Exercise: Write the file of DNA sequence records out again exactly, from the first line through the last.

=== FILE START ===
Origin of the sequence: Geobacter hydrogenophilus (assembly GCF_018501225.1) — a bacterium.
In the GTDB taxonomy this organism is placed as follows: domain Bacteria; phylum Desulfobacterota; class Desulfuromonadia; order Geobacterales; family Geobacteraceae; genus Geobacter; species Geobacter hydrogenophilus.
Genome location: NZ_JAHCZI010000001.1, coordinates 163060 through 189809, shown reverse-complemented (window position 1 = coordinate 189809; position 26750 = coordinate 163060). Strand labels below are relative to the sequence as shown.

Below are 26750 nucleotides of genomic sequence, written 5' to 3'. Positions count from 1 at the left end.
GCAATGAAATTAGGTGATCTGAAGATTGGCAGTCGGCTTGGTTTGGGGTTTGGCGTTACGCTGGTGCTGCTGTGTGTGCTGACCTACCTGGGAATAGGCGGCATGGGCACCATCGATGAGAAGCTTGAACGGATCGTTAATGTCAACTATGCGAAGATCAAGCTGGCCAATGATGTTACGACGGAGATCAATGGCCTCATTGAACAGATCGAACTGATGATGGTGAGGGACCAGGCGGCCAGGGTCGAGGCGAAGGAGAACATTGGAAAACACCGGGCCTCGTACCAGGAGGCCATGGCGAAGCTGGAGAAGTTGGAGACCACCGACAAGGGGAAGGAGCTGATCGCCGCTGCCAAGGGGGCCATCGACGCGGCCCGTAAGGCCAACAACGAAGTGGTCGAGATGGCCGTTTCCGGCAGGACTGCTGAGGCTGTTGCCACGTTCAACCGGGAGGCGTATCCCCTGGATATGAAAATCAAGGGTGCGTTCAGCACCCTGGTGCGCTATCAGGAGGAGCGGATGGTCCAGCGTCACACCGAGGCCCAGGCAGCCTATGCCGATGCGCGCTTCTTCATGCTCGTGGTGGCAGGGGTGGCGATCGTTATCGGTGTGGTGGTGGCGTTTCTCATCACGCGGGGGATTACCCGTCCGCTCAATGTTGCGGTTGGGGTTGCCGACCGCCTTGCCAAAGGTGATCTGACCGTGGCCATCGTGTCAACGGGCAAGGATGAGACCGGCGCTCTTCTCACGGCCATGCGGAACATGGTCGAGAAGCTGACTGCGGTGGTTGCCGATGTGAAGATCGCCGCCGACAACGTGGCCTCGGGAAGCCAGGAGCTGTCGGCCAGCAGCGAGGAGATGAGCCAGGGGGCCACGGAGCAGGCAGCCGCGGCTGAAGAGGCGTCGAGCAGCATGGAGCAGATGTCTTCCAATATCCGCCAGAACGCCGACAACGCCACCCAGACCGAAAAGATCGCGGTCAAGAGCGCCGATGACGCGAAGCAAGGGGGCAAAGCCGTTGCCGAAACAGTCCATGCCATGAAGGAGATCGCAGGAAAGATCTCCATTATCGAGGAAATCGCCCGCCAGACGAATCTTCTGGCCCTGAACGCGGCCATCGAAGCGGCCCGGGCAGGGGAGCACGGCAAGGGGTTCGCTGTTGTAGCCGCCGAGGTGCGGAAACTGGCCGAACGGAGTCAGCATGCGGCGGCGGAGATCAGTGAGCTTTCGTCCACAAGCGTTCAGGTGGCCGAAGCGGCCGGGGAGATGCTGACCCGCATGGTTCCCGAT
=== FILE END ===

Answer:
Origin of the sequence: Geobacter hydrogenophilus (assembly GCF_018501225.1) — a bacterium.
In the GTDB taxonomy this organism is placed as follows: domain Bacteria; phylum Desulfobacterota; class Desulfuromonadia; order Geobacterales; family Geobacteraceae; genus Geobacter; species Geobacter hydrogenophilus.
Genome location: NZ_JAHCZI010000001.1, coordinates 163060 through 189809, shown reverse-complemented (window position 1 = coordinate 189809; position 26750 = coordinate 163060). Strand labels below are relative to the sequence as shown.

Below are 26750 nucleotides of genomic sequence, written 5' to 3'. Positions count from 1 at the left end.
GCAATGAAATTAGGTGATCTGAAGATTGGCAGTCGGCTTGGTTTGGGGTTTGGCGTTACGCTGGTGCTGCTGTGTGTGCTGACCTACCTGGGAATAGGCGGCATGGGCACCATCGATGAGAAGCTTGAACGGATCGTTAATGTCAACTATGCGAAGATCAAGCTGGCCAATGATGTTACGACGGAGATCAATGGCCTCATTGAACAGATCGAACTGATGATGGTGAGGGACCAGGCGGCCAGGGTCGAGGCGAAGGAGAACATTGGAAAACACCGGGCCTCGTACCAGGAGGCCATGGCGAAGCTGGAGAAGTTGGAGACCACCGACAAGGGGAAGGAGCTGATCGCCGCTGCCAAGGGGGCCATCGACGCGGCCCGTAAGGCCAACAACGAAGTGGTCGAGATGGCCGTTTCCGGCAGGACTGCTGAGGCTGTTGCCACGTTCAACCGGGAGGCGTATCCCCTGGATATGAAAATCAAGGGTGCGTTCAGCACCCTGGTGCGCTATCAGGAGGAGCGGATGGTCCAGCGTCACACCGAGGCCCAGGCAGCCTATGCCGATGCGCGCTTCTTCATGCTCGTGGTGGCAGGGGTGGCGATCGTTATCGGTGTGGTGGTGGCGTTTCTCATCACGCGGGGGATTACCCGTCCGCTCAATGTTGCGGTTGGGGTTGCCGACCGCCTTGCCAAAGGTGATCTGACCGTGGCCATCGTGTCAACGGGCAAGGATGAGACCGGCGCTCTTCTCACGGCCATGCGGAACATGGTCGAGAAGCTGACTGCGGTGGTTGCCGATGTGAAGATCGCCGCCGACAACGTGGCCTCGGGAAGCCAGGAGCTGTCGGCCAGCAGCGAGGAGATGAGCCAGGGGGCCACGGAGCAGGCAGCCGCGGCTGAAGAGGCGTCGAGCAGCATGGAGCAGATGTCTTCCAATATCCGCCAGAACGCCGACAACGCCACCCAGACCGAAAAGATCGCGGTCAAGAGCGCCGATGACGCGAAGCAAGGGGGCAAAGCCGTTGCCGAAACAGTCCATGCCATGAAGGAGATCGCAGGAAAGATCTCCATTATCGAGGAAATCGCCCGCCAGACGAATCTTCTGGCCCTGAACGCGGCCATCGAAGCGGCCCGGGCAGGGGAGCACGGCAAGGGGTTCGCTGTTGTAGCCGCCGAGGTGCGGAAACTGGCCGAACGGAGTCAGCATGCGGCGGCGGAGATCAGTGAGCTTTCGTCCACAAGCGTTCAGGTGGCCGAAGCGGCCGGGGAGATGCTGACCCGCATGGTTCCCGAT